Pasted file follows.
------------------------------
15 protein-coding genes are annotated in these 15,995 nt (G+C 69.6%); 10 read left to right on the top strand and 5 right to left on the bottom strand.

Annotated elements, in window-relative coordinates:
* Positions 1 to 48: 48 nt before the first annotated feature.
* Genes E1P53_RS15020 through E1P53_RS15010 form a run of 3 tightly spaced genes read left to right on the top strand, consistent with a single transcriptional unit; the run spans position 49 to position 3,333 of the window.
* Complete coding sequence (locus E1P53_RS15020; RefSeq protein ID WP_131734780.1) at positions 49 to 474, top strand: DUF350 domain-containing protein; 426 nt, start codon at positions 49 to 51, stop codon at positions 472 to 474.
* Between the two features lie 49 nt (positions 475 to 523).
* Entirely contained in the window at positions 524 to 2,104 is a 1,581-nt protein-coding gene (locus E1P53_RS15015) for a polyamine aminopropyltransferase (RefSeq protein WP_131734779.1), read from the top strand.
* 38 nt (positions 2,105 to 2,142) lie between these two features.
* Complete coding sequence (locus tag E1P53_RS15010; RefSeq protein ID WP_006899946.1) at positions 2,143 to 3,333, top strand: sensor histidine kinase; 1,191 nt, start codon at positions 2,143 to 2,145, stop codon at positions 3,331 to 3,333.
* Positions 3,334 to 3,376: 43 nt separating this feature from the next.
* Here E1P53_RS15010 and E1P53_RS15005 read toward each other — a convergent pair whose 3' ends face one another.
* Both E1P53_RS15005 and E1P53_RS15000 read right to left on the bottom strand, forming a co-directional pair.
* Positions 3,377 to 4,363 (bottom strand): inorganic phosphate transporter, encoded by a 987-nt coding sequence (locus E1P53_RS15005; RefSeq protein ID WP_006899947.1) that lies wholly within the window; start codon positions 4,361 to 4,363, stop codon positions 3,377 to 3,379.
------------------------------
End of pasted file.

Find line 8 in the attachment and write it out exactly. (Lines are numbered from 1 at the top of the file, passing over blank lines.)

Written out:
* 38 nt (positions 2,105 to 2,142) lie between these two features.